Ready for the Future of Seafarers’ Welfare: NAMMA Conference 2023 Seattle

by Susan Huppert and Jason Zuidema, NAMMA

NAMMA Conference 2023 Video

The North American Maritime Ministry Association (NAMMA) Conference 2023 brought a common vision and long-term commitment together. Chaplains, directors, ship visitors, and volunteers gathered around the theme of “Ready for the Future of Seafarers’ Welfare.” The conference, held on the campus of the University of Washington, Seattle, helped participants focus on their future.

A healthy exchange between the novice and the seasoned ran throughout the three-day event designed to help all continue in the isolated, but important work of caring for those who work at sea.

Dcn.Paul Rosenblum, NAMMA president and Stella Maris North America and Caribbean Regional Director introduced the 3-day conference by welcoming members and beginning to explore this year’s theme.

Rosenblum explained his vision for the conference. “We are thinking along the lines of how maritime is changing,” said Rosenblum. “We need to be forward-thinking.”

Rosenblum shared that organizations ought to strive to have the most capable people doing this important work and a strong base of support going forward. Rosenblum shared that this conference helps NAMMA listen to the needs of its members. “We need to maintain the communication we have,” he said. “We cannot lose that.”

Sara Baade, CEO of the Sailors’ Society shared her extensive experience in leading an international welfare charity and as the current chairperson of the International Christian Maritime Association. Baade addressed how those serving seafarers can be ready for the future of the ever-changing reality of international seafarers’ welfare.

To be prepared for the future of seafarers’ welfare, the conference offered speakers from various sectors of the maritime industry including a video message from Admiral Steven D. Poulin, Vice Commandant in the United States Coast Guard and words of encouragement from Rear Admiral Wayne R. Arguin, Jr.

Often in seafarers’ welfare, legal concerns surface. NAMMA welcomed conference speaker Phil Schifflin, Director of the Seamen’s Church Institute, Center for Mariner Advocacy. Schifflin explained the center’s role as a legal resource and source of advocacy for seafarers and the ministries that serve them.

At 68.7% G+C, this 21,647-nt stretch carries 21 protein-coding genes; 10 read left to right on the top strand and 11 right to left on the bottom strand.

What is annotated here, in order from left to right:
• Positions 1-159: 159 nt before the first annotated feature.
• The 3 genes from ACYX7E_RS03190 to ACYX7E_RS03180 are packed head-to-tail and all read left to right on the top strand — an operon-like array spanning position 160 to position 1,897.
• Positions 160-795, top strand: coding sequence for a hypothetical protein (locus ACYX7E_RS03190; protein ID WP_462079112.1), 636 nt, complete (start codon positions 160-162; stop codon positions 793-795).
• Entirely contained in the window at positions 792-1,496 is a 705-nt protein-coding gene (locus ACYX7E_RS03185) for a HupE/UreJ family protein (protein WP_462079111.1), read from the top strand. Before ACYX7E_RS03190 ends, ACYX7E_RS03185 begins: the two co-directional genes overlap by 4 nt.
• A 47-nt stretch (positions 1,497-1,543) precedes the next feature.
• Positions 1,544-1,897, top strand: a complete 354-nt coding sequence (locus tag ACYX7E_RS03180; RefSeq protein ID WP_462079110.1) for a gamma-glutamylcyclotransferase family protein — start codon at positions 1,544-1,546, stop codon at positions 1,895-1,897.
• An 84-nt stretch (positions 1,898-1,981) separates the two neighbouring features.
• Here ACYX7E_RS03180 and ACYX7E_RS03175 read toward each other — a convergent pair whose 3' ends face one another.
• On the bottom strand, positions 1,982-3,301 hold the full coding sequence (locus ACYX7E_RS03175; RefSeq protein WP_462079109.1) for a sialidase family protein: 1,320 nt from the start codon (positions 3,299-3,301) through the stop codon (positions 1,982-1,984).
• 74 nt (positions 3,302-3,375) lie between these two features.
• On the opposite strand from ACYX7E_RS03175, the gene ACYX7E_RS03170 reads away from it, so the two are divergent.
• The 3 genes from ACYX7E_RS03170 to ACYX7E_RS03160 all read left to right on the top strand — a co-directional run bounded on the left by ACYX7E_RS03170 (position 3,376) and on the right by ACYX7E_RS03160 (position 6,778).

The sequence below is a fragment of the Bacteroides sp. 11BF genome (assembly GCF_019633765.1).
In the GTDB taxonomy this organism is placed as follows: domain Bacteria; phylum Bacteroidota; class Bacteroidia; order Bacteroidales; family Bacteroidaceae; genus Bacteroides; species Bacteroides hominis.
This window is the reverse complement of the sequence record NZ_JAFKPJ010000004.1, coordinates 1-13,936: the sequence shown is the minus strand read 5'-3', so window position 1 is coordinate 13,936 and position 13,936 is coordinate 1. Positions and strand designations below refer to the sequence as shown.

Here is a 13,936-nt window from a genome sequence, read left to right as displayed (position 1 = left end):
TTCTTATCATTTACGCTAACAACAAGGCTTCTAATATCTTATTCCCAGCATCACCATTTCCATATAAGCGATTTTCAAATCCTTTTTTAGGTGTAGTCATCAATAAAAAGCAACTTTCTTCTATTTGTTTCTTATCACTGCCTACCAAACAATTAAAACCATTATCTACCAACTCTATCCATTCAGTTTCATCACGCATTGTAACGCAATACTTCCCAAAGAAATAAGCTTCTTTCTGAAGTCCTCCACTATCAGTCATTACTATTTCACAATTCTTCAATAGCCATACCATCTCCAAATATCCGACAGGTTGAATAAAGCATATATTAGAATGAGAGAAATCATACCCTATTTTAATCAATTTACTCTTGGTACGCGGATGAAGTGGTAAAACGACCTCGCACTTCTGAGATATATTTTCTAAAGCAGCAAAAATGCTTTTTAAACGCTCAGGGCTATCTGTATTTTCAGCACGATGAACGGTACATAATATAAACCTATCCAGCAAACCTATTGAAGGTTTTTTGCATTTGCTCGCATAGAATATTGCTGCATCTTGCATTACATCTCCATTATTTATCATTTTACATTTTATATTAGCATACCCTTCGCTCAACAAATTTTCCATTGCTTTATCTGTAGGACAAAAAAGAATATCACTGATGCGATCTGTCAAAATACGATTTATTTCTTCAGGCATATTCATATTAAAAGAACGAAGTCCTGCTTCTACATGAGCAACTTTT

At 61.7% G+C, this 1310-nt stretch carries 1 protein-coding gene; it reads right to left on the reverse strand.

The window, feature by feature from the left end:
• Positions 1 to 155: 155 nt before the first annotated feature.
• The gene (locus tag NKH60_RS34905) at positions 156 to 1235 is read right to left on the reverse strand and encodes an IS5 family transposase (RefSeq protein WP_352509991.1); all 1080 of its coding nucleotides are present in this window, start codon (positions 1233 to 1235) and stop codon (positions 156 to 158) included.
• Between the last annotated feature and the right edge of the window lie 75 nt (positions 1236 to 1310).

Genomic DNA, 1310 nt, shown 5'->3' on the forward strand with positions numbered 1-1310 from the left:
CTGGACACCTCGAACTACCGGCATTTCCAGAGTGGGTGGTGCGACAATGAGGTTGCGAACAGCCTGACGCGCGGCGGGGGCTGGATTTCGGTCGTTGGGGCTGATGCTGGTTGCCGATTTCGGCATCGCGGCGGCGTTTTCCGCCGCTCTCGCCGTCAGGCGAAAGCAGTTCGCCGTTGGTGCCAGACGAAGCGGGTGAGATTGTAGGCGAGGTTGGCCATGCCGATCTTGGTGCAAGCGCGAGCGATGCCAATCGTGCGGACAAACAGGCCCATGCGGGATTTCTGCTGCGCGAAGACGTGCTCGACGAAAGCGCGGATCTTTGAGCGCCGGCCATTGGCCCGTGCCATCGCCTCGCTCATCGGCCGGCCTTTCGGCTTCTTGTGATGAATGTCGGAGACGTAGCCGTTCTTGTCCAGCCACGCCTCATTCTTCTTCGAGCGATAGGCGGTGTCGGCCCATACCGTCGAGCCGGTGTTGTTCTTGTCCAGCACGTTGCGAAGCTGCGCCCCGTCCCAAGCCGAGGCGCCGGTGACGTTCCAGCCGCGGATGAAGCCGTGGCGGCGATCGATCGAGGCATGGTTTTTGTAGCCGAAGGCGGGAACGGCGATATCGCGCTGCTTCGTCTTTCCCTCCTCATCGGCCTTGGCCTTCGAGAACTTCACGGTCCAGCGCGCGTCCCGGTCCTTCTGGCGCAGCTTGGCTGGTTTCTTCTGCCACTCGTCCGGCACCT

Local insight was gained from Patrick Gallagher, Executive Director of the Marine Exchange of Puget Sound and John Wolfe, CEO of The NorthWest Seaport Alliance.

In a video message, president and CEO of Armada Risk Partners, a Cleveland-based insurance brokerage, Edward X. McNamara reminded Conference participants that “maritime does not exist without seafarers…we have a duty to show we care for them.”

A high point of the conference was a session on the future of staff and volunteers with presentations of Erica Cohen Moore, Erin Burnett and Jeni Brett. Burnett’s presentation based on her University of Glasgow master’s thesis on the experience of women chaplains was especially poignant and rich for discussion.

Examining the role of centers in the various missions is an additional point of readiness. Presenters addressed the roles their centers play in the current and future welfare of seafarers. Pastor Marsh Drege, from Seafarers International House promoted flexibility as seafarers’ needs change, centers need to be prepared.

Woven throughout the conference were individual meetings with Jennifer Koenig, Director of Development with NAMMA. Koenig has worked in the non-profit sector for more than 25 years and provided personalized advice for each participant with whom she had a meeting.

The conference had a number of speakers that gave an international perspective. Abdulgani Serang of the ITF Seafarers’ Trust, Dave Watkins of CHIRP Maritime, and René Anderson of Sea, Health and Welfare all shared how their organizations were responding to the continued challenges of seafarers’ well-being and safety.

Simon Grainge, Executive Director of ISWAN presented his observations about preparedness for future changes in the outreach to seafarers and their families.  He reported that crisis lines and crisis funds for seafarers and families such as SeafarersHelp, a free and confidential phone/internet line which addresses a range of needs seafarers face has seen a significant increase in use. “Partnerships are important,” he said.

NAMMA offered experts in the fields of best practices for the use of digital tools and holistic approaches to maritime ministry. With maritime courses in seafarers’ welfare, NAMMA is focused on well-prepared workers with quality training on the life of seafarers, the purpose of centers, and a clear understanding of their respective roles.  Technology has changed the way we function. Chaplains, directors and other workers need to be further prepared for unplanned challenges that are ahead. The purpose has not changed, but the platforms might.

Chaplain Michelle DePooter of the Montreal Ministry to Seafarers and Vice President of the NAMMA board chaired the opening session of the final day of the conference. She described one particular issue that organizations should continue to have in focus: “We want to help organizations by looking at succession planning.”

DePooter remarked, “The benefit of this conference is being able to hear from other people; professionals in the industry for help to grow and improve. The world is changing very fast. We need to intentionally look toward the future and prepare for it.”

Photo and Video: Noah Leon, Moosefuel Media


NAMMA members receive a print copy of The MARE Report, NAMMA’s annual magazines for seafarer’s welfare professionals